Causes and treatment of facial nerve paralysis in rabbits

Causes and treatment of facial nerve paralysis in rabbits. What are the symptoms of pain caused by rabbit or rabbit facial palsy? How is the disease diagnosed and treated? All about facial paralysis caused by nerve damage in rabbits.

Facial palsy and palsy is a disorder of the cranial nerve – a nerve that originates in the brain (opposite the spine). Dysfunction of this nerve can cause muscle paralysis or weakness in the ears, eyelids, lips, and nostrils. Irritability and the inability to move the eyes and facial muscles can lead to decreased tear production, which can lead to other eye conditions.

In rabbits, facial nerve palsy is sometimes observed following an ear or mouth infection. Short breeds and folds tend to increase the risk of facial paralysis and paralysis.

Symptoms and Types of Facial Palsy in Rabbits

Findings Related to Ear Disorders

  • Tilt your head
  • Drooping ears and lips pain (especially when opening the mouth)
  • White, dull, opaque and bulging tissue in the ear
  • History of ear infections, especially vestibular (or inner ear) infections

Other symptoms

  • Lots of drool
  • Food falls out of mouth
  • Facial asymmetry (that is, the face looks crooked or uneven)
  • Rubbing eyes
  • Corneal clouding, eye discharge and redness
  • Inability to close eyelids symmetrically
  • Narrowed nostrils, runny nose
  • Difficulty walking or balancing (if the nervous system is affected)

Causes of facial nerve paralysis in rabbits

  • Inflammation – direct neuritis due to middle or outer ear infection, dental abscess, bacterial infection
  • Trauma – peripheral fracture or direct trauma to the facial nerve
  • Tumors – Brain Tumors
  • Toxicity – poisoned poisoned poisoned
  • Disorders of one or both ears


Diagnosis of facial nerve palsy in rabbits

You will need to provide your veterinarian with a thorough history of the rabbit’s health and symptom onset. There are several possible causes of this condition, so your veterinarian will most likely use a differential diagnosis, a procedure guided by a more in-depth examination of obvious external symptoms.

Explicitly, rule out each of the more common causes until the disease is properly addressed and can be treated appropriately.

Your doctor will first differentiate between unilateral and symmetrical disease, facial nerve palsy, and simple ear infections, and will also look for other nerve weaknesses.

X-rays of the ear and skull will be done to look for obvious lumps or swelling, while a computed tomography (CT) scan can be used to get a better look at the inner structure of the ear and box. skull. These imaging tools will determine the presence of tumors.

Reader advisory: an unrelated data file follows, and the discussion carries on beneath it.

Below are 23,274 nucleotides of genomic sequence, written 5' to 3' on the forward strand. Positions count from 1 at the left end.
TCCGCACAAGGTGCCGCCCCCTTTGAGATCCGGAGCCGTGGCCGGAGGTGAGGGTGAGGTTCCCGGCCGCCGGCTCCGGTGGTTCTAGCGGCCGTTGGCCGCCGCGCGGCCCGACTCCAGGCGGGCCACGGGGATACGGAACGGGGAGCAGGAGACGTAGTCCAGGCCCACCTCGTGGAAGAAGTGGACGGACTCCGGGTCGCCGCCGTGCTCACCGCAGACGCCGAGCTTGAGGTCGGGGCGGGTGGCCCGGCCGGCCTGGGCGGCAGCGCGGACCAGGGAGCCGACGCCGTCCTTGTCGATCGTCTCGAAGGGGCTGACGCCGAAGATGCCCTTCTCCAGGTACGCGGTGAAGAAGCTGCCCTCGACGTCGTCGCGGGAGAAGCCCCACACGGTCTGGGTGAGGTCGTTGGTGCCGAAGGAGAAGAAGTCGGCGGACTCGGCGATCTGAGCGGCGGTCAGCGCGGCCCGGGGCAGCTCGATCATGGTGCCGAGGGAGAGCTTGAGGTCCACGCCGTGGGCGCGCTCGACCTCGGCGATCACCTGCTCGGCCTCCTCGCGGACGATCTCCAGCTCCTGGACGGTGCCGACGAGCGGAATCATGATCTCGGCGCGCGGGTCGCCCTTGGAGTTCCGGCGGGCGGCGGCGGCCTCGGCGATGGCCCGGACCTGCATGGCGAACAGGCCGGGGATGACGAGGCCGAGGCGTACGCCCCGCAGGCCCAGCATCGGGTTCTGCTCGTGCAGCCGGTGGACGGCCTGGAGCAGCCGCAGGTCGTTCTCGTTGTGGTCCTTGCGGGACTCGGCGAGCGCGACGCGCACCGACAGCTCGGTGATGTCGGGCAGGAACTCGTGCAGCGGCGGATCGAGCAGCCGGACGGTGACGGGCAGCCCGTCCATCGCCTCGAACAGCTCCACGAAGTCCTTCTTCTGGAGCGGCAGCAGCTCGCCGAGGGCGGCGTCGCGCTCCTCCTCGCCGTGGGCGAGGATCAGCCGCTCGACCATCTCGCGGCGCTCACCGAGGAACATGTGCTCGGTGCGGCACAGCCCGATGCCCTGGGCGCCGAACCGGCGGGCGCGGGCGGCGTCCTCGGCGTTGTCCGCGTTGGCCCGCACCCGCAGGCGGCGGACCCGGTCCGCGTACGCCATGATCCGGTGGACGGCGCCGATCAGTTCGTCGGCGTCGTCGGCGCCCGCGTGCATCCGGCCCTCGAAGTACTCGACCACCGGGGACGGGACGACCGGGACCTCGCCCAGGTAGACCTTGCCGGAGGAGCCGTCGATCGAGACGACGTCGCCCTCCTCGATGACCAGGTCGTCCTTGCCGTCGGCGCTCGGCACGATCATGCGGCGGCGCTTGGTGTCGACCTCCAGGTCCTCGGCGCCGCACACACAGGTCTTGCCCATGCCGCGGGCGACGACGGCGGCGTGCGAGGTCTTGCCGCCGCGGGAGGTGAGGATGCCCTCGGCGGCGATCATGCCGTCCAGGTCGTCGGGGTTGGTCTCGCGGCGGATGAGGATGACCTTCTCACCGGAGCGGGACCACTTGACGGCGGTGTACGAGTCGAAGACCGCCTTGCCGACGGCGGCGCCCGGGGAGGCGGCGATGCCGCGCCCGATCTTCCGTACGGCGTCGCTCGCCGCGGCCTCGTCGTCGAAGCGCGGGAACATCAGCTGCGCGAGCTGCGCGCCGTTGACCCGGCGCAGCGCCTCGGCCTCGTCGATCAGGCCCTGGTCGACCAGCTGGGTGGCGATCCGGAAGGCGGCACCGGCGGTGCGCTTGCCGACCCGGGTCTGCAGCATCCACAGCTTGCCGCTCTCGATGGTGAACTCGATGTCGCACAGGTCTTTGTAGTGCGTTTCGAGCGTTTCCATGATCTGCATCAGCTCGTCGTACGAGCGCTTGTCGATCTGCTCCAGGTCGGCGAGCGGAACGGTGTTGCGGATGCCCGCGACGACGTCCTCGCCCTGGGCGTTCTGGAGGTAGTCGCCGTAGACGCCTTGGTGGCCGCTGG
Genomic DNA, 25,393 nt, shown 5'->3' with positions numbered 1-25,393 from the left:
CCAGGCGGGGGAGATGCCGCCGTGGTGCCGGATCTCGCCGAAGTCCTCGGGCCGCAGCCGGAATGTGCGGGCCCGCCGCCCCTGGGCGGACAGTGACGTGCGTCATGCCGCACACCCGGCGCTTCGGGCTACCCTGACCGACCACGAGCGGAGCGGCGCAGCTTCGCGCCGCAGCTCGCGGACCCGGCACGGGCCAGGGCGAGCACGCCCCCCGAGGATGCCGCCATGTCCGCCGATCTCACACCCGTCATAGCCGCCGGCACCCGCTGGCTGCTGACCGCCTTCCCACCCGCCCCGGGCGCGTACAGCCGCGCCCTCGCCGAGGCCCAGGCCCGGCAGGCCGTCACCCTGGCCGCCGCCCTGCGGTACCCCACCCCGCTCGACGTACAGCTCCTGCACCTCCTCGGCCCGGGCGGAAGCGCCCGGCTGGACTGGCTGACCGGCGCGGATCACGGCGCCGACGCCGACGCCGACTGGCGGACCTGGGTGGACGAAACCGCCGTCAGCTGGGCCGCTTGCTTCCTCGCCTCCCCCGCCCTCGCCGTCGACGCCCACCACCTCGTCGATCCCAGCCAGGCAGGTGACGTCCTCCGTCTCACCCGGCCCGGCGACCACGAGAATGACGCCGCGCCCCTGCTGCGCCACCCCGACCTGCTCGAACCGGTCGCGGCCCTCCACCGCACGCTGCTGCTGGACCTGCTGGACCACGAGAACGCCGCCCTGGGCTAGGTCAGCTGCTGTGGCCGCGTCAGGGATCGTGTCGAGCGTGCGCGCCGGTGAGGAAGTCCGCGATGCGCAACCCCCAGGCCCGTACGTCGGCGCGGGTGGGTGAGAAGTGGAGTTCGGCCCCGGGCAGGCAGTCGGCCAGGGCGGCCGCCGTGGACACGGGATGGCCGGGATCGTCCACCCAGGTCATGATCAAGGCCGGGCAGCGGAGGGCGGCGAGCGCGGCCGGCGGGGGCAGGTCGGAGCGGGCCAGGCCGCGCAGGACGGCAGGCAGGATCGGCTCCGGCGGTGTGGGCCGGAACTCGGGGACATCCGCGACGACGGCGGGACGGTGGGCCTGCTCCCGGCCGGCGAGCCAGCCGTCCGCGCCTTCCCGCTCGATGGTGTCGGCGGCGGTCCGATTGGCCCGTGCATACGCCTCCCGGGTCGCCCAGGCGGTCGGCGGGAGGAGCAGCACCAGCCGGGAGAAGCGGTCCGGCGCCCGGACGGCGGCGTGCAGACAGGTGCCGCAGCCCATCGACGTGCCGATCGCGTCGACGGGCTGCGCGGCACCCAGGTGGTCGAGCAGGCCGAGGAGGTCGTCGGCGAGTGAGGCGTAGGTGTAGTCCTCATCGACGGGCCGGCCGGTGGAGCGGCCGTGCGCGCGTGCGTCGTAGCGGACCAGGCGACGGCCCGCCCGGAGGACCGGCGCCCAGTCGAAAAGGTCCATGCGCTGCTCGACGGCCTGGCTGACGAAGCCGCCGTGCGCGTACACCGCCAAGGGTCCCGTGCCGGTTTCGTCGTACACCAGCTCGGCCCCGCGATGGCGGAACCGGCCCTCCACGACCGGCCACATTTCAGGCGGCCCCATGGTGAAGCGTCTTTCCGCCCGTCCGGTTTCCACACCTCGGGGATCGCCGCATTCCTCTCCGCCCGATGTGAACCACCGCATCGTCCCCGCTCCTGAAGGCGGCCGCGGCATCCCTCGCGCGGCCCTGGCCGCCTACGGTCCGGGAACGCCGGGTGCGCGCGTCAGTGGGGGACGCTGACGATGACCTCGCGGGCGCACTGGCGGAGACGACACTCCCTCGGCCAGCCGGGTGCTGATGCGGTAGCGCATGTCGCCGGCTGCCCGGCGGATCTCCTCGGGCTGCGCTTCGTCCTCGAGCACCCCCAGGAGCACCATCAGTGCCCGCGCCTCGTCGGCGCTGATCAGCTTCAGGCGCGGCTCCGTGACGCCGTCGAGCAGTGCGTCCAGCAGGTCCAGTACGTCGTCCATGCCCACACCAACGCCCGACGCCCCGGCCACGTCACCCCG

Standard laboratory tests include complete blood analysis, chemical blood analysis, complete blood count, and urinalysis. Your veterinarian will seek to determine the presence and type of infection, which may show up during blood and urinalysis. Normally, blood and urinalysis are normal

If symptoms appear to be neurogenic, a sample of cerebrospinal fluid (CSF) can be obtained for analysis, which may help detect brainstem disease.

How to Treat Rabbit Facial Palsy

Rabbits are usually tested on an outpatient basis, but hospitalization may be required for initial diagnosis and evaluation, or if your rabbit is critically ill.

Depending on the doctor’s findings, surgery may be necessary. But treatment usually involves rinsing and cleaning the ear with a cleaning solution, wiping the ear with a cotton swab, and vacuuming any debris from the ear. Artificial tears can also be used to prevent dry eye.

Life and management

It is important that your rabbit continues to eat during and after treatment. Encourage drinking by offering fresh water, a drizzle of green leafy vegetables or flavored water and vegetable juices, and a variety of fresh, moist vegetables such as cilantro, lettuce, parsley, carrot sticks, dandelion, spinach, bok choy, and high-quality vegetable hay.

Also, feed the rabbit food regularly, as the initial goal is to get the rabbit to eat and maintain its weight and nutritional status. If your rabbit refuses these foods, you will need to inject the porridge mixture with a syringe until it is able to eat again on its own. Do not feed your rabbit high-carb, high-fat nutritional supplements unless specifically advised by your veterinarian.

Discuss eye care with your veterinarian, as the affected eye may need lubrication due to decreased tear production. Also, keep in mind that the other side may also be affected. Monitor your rabbit and report any changes to your veterinarian.

If your rabbit has a severe head tilt, you will need to support its head in place to prevent suffocation. Muscle paralysis is usually permanent, but as healing and muscle thickening develops, a natural “squeeze” may occur, reducing facial asymmetry (misalignment).

In addition to the physical changes this paralysis can cause, most rabbits tolerate this neurological deficit and adapt without much effort.

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